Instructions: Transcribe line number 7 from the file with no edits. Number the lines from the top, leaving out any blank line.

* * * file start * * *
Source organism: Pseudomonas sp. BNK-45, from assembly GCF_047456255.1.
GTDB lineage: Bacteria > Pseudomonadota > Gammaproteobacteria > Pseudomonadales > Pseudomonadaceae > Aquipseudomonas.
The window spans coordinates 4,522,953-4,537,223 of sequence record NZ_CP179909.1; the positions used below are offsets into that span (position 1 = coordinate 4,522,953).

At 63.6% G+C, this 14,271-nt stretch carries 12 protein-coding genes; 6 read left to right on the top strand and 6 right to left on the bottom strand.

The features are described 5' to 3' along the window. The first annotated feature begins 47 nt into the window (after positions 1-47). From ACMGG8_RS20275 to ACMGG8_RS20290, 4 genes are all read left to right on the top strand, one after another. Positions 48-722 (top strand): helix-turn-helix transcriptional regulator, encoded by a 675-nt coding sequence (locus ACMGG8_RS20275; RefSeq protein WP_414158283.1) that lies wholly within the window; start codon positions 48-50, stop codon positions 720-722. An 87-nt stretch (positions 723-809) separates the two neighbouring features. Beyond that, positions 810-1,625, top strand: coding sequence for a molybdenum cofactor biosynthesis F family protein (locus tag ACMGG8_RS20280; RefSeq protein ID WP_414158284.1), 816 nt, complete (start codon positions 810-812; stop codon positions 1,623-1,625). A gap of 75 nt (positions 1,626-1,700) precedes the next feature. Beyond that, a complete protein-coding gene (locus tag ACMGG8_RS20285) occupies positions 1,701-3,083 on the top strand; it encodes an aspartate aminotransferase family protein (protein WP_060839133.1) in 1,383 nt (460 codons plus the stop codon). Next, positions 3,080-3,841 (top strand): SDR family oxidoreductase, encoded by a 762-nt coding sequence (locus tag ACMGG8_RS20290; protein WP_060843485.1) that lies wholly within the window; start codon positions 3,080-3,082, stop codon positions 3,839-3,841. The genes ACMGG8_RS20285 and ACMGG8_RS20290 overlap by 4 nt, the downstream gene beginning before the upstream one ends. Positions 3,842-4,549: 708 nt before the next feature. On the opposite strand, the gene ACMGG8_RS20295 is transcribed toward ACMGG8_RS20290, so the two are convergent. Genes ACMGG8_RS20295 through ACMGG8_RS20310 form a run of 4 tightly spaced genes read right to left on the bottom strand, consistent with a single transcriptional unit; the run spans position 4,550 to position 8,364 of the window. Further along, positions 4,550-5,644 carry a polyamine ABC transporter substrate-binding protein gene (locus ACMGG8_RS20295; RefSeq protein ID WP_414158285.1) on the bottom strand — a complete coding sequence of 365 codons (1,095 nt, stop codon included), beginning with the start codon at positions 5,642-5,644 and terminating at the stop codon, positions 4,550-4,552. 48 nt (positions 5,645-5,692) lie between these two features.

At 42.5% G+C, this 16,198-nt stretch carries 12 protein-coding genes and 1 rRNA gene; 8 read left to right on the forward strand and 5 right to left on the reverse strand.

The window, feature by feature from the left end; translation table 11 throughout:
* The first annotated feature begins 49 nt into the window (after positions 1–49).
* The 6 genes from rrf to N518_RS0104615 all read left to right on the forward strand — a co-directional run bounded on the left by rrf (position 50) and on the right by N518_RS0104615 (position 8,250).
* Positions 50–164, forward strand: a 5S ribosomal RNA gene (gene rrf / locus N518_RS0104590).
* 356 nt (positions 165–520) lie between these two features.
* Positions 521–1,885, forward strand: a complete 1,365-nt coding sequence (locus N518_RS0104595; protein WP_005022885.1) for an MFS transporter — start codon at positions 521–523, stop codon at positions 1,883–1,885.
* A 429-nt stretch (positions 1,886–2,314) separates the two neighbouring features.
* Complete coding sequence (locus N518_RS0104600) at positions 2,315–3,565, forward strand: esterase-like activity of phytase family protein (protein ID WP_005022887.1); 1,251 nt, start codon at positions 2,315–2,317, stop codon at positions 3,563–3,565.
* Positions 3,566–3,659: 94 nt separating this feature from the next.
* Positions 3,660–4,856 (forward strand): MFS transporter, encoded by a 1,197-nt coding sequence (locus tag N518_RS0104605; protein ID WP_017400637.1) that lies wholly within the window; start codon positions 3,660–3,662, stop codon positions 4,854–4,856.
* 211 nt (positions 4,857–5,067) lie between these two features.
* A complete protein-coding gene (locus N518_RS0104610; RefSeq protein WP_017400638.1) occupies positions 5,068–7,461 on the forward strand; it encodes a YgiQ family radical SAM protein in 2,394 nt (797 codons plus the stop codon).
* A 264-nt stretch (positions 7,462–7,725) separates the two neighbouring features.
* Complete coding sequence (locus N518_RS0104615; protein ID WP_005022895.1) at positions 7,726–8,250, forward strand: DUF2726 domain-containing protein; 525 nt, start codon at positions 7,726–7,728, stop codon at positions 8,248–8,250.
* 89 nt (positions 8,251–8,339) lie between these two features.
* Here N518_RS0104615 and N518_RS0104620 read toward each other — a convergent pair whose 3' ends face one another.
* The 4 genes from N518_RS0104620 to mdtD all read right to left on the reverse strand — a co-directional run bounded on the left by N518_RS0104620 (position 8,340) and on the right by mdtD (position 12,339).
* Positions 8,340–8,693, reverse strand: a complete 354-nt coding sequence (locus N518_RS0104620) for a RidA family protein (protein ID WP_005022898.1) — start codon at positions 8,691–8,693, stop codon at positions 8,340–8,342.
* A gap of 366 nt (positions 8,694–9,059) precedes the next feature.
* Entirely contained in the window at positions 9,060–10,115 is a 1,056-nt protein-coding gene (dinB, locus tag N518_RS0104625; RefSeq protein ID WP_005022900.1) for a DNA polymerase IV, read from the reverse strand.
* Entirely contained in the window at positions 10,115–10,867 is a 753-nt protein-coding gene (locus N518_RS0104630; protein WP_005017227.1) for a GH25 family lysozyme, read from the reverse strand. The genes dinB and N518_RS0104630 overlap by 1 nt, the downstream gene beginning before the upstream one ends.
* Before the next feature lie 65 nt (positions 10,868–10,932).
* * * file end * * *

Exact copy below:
The window, feature by feature from the left end; translation table 11 throughout: